The ACA – Pay Attention to These Things to Avoid Penalties
Soon, midsize business owners will be required to report health coverage plan information to its full-time employees and the IRS. This is because under Section 6056 of the Internal Revenue Code, there is the new Affordable Care Act requirement (ACA). The reports must be filed early in 2016; the Trade Preferences Extension Act of 2015 has stated that companies that failed to file it by the deadline will get a doubled penalty. If you haven’t done it yet, don’t worry; we’ve got you covered. Let’s go over a few things you need to pay attention at to remain compliant with the ACA.
1. Are you required to report?
This is the first thing you have to do, figure out whether you are required to report your 2015 health plan coverage to the IRS or not. The first thing you should do to figure this out, determine whether you are one of the applicable large employer (ALE) or not. To do this, you can check out the ALE Calculation Fact Sheet in the TriNet. This calculation sheet will help you to know if you are an ALE under the ACA guidelines for 2015.
However, in general, a company is considered an ALE if they employed 50 or more full-time employees monthly (full-time equivalent employees included) in the previous year. If you have 50-99 full-time employees who were not subject to the Employer Shared Responsibility “pay or play” provision ACA in 2015, you have to report it. Do not forget all of the requirements in the section 6056 to apply to all ALEs.
2. Be aware of the filing deadline.
Remember, there are deadlines and if you fail to file your reports by the deadline, you will get penalties. If you do not want to get any penalties, then you have to make sure that you aren’t missing any important dates. Do not forget that ALEs have to submit the first Section 6056 form in early 2016, including the group and employee medical plan coverage information. Here are some important dates you don’t want to miss:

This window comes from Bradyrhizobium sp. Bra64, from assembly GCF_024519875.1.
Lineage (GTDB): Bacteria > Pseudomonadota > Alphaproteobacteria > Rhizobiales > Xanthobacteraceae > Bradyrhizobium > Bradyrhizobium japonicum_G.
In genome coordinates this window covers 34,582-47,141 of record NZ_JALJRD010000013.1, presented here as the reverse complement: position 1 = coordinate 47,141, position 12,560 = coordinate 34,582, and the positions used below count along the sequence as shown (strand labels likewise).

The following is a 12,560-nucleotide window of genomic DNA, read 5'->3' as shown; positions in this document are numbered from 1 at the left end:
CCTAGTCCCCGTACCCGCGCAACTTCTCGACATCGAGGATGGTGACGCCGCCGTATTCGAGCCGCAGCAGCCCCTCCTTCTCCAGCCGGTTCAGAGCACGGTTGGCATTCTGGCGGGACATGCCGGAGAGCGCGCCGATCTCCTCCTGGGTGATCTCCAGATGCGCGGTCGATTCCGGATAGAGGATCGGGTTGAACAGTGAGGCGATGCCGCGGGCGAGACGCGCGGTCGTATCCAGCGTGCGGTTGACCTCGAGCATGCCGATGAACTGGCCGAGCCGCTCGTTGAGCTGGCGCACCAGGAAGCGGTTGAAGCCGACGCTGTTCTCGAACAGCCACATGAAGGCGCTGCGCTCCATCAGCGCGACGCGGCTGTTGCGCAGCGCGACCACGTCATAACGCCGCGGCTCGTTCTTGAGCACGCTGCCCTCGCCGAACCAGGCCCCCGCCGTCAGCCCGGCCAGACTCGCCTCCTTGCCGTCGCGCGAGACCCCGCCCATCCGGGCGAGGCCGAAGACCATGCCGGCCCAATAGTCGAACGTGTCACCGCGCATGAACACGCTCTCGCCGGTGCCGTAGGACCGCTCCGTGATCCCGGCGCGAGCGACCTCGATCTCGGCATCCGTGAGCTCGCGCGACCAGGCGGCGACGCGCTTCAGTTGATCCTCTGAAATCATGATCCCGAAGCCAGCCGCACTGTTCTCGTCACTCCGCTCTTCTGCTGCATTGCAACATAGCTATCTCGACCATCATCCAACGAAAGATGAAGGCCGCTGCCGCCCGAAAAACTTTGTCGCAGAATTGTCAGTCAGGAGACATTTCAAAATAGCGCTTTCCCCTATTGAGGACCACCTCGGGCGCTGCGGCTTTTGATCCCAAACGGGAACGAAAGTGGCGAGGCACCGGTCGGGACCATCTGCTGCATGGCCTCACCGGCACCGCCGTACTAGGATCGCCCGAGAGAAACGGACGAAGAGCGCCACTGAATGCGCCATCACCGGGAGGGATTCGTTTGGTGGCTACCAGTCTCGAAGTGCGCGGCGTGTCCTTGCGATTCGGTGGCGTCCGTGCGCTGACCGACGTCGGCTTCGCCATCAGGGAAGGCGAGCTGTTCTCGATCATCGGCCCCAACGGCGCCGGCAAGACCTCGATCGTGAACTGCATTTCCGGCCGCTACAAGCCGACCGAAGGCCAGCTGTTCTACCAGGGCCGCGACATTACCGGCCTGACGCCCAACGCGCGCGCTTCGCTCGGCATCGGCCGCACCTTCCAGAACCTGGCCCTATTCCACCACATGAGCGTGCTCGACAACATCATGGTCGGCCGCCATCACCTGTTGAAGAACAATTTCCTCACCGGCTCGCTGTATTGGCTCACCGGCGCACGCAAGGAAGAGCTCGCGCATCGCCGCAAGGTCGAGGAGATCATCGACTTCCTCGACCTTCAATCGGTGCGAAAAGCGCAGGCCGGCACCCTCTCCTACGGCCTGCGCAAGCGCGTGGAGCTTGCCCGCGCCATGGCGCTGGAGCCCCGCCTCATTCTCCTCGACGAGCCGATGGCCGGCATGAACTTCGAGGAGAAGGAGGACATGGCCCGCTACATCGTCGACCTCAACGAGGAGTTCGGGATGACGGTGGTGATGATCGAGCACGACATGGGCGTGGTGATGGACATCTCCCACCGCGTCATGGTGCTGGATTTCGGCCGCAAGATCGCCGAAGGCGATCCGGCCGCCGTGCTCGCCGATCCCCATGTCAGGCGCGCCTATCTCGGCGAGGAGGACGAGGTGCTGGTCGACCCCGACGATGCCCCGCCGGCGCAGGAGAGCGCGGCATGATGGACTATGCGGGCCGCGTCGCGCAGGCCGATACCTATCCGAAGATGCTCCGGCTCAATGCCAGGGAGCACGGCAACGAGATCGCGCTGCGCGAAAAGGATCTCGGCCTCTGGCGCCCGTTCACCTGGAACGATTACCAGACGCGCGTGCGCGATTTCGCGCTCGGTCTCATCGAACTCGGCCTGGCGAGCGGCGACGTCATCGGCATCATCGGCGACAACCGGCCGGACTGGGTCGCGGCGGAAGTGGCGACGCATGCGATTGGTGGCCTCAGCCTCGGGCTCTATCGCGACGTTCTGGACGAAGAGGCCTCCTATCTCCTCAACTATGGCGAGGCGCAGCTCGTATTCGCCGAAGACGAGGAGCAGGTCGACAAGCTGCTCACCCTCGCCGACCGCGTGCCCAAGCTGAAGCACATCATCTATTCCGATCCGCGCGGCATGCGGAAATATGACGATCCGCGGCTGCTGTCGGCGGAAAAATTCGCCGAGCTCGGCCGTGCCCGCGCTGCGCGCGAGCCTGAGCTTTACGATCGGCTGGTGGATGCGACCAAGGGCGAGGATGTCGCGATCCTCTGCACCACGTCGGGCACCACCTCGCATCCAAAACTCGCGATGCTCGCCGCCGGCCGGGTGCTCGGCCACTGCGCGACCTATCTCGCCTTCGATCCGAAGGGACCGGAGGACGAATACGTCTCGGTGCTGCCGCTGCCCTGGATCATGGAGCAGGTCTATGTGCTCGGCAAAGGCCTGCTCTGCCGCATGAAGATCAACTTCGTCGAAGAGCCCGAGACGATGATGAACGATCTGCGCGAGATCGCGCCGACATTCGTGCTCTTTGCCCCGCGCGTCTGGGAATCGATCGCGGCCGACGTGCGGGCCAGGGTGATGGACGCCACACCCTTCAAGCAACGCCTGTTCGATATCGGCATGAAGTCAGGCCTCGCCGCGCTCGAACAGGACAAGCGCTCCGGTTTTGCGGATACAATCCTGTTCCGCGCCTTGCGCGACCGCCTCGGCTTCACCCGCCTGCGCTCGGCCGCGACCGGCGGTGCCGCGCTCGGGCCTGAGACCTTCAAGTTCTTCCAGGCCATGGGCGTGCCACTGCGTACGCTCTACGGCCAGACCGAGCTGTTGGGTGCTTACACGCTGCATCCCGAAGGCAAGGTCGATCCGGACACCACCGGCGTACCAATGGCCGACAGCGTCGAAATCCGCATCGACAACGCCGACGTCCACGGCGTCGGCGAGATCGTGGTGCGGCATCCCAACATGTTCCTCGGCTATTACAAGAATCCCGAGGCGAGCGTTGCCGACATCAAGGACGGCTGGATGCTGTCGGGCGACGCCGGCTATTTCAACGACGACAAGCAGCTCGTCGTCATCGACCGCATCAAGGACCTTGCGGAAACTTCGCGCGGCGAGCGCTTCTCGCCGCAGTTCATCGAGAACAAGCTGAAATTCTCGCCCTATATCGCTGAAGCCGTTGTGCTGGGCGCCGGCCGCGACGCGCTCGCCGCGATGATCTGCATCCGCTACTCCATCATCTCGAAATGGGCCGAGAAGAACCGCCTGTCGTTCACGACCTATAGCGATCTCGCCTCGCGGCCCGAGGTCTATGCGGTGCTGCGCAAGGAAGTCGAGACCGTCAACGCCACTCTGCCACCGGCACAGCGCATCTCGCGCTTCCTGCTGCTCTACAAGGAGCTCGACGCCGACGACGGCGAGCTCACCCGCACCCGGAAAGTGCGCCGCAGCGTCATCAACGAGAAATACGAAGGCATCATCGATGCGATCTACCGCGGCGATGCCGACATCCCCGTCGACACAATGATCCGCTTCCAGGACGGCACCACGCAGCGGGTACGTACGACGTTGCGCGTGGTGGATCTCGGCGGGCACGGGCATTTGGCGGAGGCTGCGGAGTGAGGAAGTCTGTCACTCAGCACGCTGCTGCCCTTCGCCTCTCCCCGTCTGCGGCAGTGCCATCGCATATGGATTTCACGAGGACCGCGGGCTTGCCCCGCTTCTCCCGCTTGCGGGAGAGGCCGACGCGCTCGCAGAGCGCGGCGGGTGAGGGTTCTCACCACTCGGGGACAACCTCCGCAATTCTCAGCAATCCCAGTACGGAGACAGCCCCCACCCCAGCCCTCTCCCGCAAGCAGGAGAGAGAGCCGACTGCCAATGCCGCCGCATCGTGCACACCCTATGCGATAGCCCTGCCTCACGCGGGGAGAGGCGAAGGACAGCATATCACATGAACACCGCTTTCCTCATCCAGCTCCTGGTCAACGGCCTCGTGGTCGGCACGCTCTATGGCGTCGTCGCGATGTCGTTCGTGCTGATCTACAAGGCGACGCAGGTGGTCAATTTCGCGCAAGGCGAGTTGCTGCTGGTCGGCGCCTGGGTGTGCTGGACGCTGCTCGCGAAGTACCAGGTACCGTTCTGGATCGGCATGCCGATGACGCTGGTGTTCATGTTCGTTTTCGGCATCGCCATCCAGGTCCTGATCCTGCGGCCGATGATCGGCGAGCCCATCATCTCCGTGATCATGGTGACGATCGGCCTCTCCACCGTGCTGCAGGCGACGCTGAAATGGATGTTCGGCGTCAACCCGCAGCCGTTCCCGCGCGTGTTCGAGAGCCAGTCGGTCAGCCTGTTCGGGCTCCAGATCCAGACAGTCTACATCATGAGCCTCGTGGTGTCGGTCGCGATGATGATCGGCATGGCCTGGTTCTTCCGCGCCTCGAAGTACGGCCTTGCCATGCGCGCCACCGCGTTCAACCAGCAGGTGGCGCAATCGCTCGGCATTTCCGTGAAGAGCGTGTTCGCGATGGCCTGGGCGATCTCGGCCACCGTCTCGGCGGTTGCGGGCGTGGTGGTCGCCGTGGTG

– January 31, 2016: This is the deadline for your full-time employees to file their form 1095-C
– March 31, 2016: This is the deadline for the submission of electronic file form 1094-C.
After you file your documents, the IRS will use the information to determine whether an employee is eligible for a premium tax credit, and they will use it to complete the data in ALE with the ACA Employer Shared Responsibility Provision. In addition, the reports are also expected to assist the documenting process of the employees because they have satisfied Individual Shared Responsibility Provision of ACA.
3. Penalties you will get if you fail to file your reports.
As stated above, the penalty has been doubled. Companies that failed to meet the filing requirements will have to pay $250 for each incorrect return; before, they only have to pay $100. In addition, they have to pay $500 for each return is there is any violation to intentional disregard. Even though the penalty might be reduced in some circumstances if the reports are corrected within the appointed time, it is better to avoid making mistakes entirely.
Do not forget those penalties could add up quickly. This is because there is a penalty for ‘each’ return. So for example, if you have 70 full-time employees who failed to complete the requirements, you would have to pay around $35,000, which is not cheap at all.
4. Remember the information required.
Fortunately, there is good news. Companies that made great faith effort to complete and submit the forms of 1094-C and 1095-C for 2015 will not get any penalties. You still need to document that you made a good-faith effort to avoid penalties, so you couldn’t ignore the reporting requirements. This is why if your company is an ALE, you should take note of the information required to fill out the form by the deadlines.
If you need any assistance, or if you have any questions about the filing requirements of section 6056, contact the IRS. They will help and answer your questions about how to complete the forms.
The new Affordable Care Act requirement might complicate things a little bit, but it is for the sake of better and more structured system. Figure out whether you are one of the ALEs, be aware of the set deadline, be aware of the penalties and make sure that you know the reporting requirements details. If you pay attention to all of these things, you can definitely avoid getting penalties. For more information, you can visit the Affordable Care Act page on the IRS website.
Article provided by NECHES FCU, an Equal Employment Opportunity Employer.
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